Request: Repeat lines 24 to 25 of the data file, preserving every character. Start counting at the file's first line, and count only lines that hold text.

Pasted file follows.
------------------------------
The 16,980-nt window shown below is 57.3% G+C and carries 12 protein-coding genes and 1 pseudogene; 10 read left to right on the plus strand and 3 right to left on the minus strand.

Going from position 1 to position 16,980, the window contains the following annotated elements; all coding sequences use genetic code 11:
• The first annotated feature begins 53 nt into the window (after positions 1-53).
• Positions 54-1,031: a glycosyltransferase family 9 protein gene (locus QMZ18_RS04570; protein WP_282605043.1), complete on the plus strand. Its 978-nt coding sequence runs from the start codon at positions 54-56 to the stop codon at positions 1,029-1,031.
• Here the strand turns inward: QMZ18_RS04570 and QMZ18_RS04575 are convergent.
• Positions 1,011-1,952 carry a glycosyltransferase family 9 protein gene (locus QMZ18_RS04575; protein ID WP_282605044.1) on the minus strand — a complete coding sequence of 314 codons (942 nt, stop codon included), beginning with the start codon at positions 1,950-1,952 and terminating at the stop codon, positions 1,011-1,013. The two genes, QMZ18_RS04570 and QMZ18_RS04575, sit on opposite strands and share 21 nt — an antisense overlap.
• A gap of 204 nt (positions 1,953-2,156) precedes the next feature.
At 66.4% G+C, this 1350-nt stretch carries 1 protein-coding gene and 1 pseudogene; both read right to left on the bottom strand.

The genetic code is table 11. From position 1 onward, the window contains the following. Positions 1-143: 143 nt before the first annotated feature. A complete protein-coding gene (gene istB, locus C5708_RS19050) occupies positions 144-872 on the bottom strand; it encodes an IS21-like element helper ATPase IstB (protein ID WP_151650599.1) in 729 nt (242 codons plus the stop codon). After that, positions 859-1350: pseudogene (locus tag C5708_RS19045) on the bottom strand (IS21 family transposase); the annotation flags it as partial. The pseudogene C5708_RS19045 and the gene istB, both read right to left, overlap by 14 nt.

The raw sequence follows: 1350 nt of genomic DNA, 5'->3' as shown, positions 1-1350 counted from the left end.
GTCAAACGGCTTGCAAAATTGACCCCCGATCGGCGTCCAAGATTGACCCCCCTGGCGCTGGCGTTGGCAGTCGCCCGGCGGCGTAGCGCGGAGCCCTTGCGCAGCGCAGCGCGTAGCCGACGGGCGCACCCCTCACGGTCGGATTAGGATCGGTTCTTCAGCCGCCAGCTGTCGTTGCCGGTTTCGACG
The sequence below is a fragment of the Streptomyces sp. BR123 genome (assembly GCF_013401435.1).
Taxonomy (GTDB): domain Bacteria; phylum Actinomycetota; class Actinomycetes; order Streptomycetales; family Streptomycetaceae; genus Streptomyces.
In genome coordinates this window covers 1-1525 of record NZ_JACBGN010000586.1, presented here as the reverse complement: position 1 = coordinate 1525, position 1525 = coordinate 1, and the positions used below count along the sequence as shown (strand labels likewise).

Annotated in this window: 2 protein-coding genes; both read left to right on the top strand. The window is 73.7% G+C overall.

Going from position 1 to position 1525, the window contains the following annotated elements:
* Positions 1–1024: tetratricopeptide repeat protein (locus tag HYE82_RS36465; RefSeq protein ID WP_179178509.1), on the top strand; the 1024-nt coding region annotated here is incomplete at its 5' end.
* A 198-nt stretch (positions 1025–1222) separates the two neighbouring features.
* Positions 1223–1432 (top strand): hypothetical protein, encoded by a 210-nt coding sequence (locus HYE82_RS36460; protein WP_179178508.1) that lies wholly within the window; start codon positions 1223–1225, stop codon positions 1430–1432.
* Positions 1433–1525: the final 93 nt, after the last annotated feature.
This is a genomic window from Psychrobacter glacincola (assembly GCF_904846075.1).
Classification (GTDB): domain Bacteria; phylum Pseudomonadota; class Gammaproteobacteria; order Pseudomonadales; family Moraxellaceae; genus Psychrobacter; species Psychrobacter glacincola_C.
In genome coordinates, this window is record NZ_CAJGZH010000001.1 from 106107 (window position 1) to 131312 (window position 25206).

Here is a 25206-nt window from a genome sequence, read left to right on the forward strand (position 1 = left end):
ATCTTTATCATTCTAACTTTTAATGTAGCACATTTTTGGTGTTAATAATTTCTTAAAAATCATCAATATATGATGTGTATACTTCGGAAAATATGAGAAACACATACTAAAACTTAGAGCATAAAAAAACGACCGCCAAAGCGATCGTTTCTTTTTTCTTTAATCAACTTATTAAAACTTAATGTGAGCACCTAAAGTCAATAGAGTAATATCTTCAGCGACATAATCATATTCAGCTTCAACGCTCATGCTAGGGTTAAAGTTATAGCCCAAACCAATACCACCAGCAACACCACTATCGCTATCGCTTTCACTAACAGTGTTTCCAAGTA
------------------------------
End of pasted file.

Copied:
Here is a 25206-nt window from a genome sequence, read left to right on the forward strand (position 1 = left end):
ATCTTTATCATTCTAACTTTTAATGTAGCACATTTTTGGTGTTAATAATTTCTTAAAAATCATCAATATATGATGTGTATACTTCGGAAAATATGAGAAACACATACTAAAACTTAGAGCATAAAAAAACGACCGCCAAAGCGATCGTTTCTTTTTTCTTTAATCAACTTATTAAAACTTAATGTGAGCACCTAAAGTCAATAGAGTAATATCTTCAGCGACATAATCATATTCAGCTTCAACGCTCATGCTAGGGTTAAAGTTATAGCCCAAACCAATACCACCAGCAACACCACTATCGCTATCGCTTTCACTAACAGTGTTTCCAAGTA